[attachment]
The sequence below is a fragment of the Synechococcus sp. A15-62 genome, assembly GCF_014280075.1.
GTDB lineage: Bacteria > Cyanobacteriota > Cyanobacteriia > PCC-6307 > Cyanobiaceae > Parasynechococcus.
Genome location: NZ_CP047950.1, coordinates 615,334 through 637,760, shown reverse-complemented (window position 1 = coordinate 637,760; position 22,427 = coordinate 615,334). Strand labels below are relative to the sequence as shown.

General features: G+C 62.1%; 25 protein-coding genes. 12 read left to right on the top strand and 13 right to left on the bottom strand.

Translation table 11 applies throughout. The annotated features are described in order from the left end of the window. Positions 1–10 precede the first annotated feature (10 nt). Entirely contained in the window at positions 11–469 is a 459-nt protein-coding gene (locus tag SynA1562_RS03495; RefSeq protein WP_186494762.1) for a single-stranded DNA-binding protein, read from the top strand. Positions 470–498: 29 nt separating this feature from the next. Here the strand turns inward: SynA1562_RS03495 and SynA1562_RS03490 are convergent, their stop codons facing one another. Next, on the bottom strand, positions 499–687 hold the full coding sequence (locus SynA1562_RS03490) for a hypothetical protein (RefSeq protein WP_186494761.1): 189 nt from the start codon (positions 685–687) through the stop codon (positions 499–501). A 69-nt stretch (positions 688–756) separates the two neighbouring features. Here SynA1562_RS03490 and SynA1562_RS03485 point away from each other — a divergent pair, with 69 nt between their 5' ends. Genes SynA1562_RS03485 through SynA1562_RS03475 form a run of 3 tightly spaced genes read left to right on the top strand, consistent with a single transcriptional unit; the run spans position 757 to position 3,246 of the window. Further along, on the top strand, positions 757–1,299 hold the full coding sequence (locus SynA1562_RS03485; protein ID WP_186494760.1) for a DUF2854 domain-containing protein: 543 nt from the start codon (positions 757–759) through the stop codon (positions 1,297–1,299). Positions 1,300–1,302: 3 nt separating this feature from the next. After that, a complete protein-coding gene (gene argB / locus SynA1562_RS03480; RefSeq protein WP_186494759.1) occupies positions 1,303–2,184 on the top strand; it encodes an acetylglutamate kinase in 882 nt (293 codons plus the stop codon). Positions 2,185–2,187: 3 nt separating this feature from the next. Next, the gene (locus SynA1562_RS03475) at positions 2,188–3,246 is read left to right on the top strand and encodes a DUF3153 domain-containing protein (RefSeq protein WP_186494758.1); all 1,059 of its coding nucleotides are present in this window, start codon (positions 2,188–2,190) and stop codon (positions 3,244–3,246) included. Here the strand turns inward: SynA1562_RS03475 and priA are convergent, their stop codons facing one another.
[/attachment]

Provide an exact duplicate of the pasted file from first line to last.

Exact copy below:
The sequence below is a fragment of the Synechococcus sp. A15-62 genome, assembly GCF_014280075.1.
GTDB lineage: Bacteria > Cyanobacteriota > Cyanobacteriia > PCC-6307 > Cyanobiaceae > Parasynechococcus.
Genome location: NZ_CP047950.1, coordinates 615,334 through 637,760, shown reverse-complemented (window position 1 = coordinate 637,760; position 22,427 = coordinate 615,334). Strand labels below are relative to the sequence as shown.

General features: G+C 62.1%; 25 protein-coding genes. 12 read left to right on the top strand and 13 right to left on the bottom strand.

Translation table 11 applies throughout. The annotated features are described in order from the left end of the window. Positions 1–10 precede the first annotated feature (10 nt). Entirely contained in the window at positions 11–469 is a 459-nt protein-coding gene (locus tag SynA1562_RS03495; RefSeq protein WP_186494762.1) for a single-stranded DNA-binding protein, read from the top strand. Positions 470–498: 29 nt separating this feature from the next. Here the strand turns inward: SynA1562_RS03495 and SynA1562_RS03490 are convergent, their stop codons facing one another. Next, on the bottom strand, positions 499–687 hold the full coding sequence (locus SynA1562_RS03490) for a hypothetical protein (RefSeq protein WP_186494761.1): 189 nt from the start codon (positions 685–687) through the stop codon (positions 499–501). A 69-nt stretch (positions 688–756) separates the two neighbouring features. Here SynA1562_RS03490 and SynA1562_RS03485 point away from each other — a divergent pair, with 69 nt between their 5' ends. Genes SynA1562_RS03485 through SynA1562_RS03475 form a run of 3 tightly spaced genes read left to right on the top strand, consistent with a single transcriptional unit; the run spans position 757 to position 3,246 of the window. Further along, on the top strand, positions 757–1,299 hold the full coding sequence (locus SynA1562_RS03485; protein ID WP_186494760.1) for a DUF2854 domain-containing protein: 543 nt from the start codon (positions 757–759) through the stop codon (positions 1,297–1,299). Positions 1,300–1,302: 3 nt separating this feature from the next. After that, a complete protein-coding gene (gene argB / locus SynA1562_RS03480; RefSeq protein WP_186494759.1) occupies positions 1,303–2,184 on the top strand; it encodes an acetylglutamate kinase in 882 nt (293 codons plus the stop codon). Positions 2,185–2,187: 3 nt separating this feature from the next. Next, the gene (locus SynA1562_RS03475) at positions 2,188–3,246 is read left to right on the top strand and encodes a DUF3153 domain-containing protein (RefSeq protein WP_186494758.1); all 1,059 of its coding nucleotides are present in this window, start codon (positions 2,188–2,190) and stop codon (positions 3,244–3,246) included. Here the strand turns inward: SynA1562_RS03475 and priA are convergent, their stop codons facing one another.